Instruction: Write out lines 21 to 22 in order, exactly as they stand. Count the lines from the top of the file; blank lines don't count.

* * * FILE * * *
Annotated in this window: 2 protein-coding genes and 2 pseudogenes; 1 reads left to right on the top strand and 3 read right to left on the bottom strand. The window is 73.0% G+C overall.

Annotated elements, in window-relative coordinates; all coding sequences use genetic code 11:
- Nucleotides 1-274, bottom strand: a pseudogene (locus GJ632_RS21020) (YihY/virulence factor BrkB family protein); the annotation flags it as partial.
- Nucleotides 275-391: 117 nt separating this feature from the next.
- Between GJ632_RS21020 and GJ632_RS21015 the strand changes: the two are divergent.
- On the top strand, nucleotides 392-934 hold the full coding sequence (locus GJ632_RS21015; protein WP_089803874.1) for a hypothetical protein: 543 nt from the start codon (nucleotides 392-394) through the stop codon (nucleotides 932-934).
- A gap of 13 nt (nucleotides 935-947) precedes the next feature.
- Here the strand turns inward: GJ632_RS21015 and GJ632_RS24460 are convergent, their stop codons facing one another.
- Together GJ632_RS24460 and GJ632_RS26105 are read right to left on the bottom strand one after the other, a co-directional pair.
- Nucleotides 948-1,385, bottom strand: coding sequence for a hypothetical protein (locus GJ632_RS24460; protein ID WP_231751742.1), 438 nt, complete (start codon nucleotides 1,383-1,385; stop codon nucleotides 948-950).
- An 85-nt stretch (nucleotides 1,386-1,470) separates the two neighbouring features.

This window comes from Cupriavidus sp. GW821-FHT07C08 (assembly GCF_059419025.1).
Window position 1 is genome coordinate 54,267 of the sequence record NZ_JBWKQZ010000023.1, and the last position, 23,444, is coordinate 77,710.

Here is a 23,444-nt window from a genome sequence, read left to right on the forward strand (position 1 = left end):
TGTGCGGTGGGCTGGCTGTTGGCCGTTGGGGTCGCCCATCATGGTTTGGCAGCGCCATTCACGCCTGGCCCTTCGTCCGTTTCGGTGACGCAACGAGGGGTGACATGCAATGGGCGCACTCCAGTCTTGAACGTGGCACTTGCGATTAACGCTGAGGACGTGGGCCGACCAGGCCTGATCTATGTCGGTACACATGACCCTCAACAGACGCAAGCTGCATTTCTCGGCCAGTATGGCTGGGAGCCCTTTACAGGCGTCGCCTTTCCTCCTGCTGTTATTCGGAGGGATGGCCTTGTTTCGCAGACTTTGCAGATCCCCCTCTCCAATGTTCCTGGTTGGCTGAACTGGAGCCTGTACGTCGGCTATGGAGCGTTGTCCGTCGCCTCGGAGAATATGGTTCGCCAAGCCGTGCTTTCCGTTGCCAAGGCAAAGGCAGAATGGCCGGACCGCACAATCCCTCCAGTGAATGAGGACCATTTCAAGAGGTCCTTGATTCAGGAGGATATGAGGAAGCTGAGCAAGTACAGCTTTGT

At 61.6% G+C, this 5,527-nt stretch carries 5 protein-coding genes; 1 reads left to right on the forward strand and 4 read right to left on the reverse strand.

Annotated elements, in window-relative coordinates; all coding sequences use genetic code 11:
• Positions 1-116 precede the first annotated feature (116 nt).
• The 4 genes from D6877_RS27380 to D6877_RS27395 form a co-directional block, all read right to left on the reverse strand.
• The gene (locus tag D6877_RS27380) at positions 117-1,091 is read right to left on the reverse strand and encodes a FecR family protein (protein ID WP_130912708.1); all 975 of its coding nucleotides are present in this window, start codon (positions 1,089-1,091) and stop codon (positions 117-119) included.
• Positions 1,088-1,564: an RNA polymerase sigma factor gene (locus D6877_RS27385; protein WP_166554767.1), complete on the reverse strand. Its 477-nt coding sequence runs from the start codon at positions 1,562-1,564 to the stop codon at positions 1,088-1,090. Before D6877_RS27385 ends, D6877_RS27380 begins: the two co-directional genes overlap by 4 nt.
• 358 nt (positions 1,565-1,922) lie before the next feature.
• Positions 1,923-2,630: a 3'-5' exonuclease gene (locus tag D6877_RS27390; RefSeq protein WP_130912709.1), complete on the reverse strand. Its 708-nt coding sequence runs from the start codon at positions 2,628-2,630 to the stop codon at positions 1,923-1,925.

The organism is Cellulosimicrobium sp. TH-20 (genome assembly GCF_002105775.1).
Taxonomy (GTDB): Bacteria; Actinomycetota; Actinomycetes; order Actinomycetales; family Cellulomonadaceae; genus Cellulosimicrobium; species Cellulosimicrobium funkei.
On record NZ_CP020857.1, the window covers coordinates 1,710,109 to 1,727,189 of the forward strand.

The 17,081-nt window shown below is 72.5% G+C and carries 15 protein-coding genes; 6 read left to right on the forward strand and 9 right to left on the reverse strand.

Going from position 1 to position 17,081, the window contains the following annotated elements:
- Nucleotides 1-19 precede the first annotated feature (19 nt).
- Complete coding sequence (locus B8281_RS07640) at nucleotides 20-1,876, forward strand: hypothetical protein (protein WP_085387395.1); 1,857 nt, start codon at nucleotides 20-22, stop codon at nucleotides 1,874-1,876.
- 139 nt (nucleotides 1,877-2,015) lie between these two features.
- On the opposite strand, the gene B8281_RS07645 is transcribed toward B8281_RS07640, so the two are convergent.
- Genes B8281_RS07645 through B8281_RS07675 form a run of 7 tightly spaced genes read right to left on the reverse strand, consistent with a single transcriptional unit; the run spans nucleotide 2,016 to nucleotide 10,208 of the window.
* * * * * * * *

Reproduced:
• Positions 1,088-1,564: an RNA polymerase sigma factor gene (locus D6877_RS27385; protein WP_166554767.1), complete on the reverse strand. Its 477-nt coding sequence runs from the start codon at positions 1,562-1,564 to the stop codon at positions 1,088-1,090. Before D6877_RS27385 ends, D6877_RS27380 begins: the two co-directional genes overlap by 4 nt.
• 358 nt (positions 1,565-1,922) lie before the next feature.